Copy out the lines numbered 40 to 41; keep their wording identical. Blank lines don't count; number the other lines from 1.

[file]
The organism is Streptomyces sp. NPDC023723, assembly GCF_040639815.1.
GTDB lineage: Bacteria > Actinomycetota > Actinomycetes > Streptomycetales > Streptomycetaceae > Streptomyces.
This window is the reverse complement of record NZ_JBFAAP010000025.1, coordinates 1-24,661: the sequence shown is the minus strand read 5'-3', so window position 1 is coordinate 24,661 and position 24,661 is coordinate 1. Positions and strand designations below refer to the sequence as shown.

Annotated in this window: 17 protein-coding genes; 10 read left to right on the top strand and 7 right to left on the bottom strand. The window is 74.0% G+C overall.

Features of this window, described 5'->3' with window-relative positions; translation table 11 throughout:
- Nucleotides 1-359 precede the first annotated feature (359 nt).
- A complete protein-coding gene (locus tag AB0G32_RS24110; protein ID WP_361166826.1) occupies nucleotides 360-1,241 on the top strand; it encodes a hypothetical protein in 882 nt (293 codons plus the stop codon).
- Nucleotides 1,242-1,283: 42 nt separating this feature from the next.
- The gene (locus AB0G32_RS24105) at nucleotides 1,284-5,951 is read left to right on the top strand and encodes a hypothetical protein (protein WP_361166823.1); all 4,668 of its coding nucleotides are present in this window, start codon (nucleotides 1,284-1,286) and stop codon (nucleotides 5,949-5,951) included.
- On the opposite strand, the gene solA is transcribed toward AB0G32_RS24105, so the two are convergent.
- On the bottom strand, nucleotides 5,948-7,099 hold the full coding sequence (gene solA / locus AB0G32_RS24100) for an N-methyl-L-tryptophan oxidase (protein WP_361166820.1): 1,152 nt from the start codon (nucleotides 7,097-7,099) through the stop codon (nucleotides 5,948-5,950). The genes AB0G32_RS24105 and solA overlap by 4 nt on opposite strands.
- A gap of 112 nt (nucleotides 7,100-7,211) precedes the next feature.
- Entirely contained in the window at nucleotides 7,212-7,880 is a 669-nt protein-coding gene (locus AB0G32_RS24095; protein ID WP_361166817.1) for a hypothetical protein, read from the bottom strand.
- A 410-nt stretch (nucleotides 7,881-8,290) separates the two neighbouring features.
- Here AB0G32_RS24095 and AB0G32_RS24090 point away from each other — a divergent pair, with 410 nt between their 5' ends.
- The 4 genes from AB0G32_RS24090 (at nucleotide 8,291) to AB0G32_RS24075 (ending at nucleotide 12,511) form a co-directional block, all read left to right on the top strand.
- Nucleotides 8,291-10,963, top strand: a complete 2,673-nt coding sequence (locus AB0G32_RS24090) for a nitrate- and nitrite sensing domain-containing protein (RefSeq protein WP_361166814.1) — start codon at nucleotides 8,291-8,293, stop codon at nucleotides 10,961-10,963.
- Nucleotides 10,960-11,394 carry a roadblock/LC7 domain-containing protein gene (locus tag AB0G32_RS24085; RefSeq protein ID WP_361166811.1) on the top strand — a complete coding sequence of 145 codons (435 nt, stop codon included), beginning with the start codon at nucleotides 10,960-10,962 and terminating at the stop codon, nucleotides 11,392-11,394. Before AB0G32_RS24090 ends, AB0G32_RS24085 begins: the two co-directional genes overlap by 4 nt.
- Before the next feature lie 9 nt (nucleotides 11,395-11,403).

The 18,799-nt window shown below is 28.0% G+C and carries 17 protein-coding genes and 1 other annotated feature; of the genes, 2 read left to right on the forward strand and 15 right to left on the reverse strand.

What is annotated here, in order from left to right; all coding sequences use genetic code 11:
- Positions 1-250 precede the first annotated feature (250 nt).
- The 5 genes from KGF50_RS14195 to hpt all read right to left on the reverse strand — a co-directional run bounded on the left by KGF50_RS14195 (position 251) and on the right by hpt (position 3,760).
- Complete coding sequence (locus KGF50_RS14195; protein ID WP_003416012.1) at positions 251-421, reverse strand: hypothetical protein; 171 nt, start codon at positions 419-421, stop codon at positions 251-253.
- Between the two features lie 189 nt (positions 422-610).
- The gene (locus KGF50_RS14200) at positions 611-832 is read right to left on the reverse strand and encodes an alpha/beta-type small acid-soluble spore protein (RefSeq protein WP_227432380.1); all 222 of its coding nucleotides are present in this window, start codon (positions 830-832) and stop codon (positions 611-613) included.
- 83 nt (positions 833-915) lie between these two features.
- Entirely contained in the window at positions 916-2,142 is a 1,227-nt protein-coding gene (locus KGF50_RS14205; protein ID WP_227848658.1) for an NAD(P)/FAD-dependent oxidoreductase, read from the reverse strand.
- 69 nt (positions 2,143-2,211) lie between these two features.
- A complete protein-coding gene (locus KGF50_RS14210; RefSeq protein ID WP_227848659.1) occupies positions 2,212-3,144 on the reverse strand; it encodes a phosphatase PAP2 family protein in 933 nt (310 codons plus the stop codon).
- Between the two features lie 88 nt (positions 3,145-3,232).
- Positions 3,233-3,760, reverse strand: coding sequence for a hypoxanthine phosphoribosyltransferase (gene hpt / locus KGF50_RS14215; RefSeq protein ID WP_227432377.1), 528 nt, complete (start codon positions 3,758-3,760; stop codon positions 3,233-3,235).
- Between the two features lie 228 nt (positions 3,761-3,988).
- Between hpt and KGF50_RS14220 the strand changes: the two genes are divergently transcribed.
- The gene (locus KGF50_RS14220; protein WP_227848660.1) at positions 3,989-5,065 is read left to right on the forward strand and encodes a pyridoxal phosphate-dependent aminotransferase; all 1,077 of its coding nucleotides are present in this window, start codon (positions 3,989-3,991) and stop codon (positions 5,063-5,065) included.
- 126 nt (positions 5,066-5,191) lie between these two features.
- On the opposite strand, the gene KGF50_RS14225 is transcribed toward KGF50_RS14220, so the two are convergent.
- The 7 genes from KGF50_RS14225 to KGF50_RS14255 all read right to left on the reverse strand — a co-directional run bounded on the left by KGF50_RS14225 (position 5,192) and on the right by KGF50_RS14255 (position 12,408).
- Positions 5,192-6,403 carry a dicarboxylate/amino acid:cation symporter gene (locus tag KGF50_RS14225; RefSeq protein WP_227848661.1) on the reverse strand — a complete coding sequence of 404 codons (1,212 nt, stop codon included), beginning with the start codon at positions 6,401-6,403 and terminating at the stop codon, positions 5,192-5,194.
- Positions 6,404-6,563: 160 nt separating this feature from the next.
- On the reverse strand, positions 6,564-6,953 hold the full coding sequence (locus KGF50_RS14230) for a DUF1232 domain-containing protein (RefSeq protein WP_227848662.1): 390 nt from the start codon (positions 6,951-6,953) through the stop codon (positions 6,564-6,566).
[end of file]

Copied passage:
- Positions 6,404-6,563: 160 nt separating this feature from the next.
- On the reverse strand, positions 6,564-6,953 hold the full coding sequence (locus KGF50_RS14230) for a DUF1232 domain-containing protein (RefSeq protein WP_227848662.1): 390 nt from the start codon (positions 6,951-6,953) through the stop codon (positions 6,564-6,566).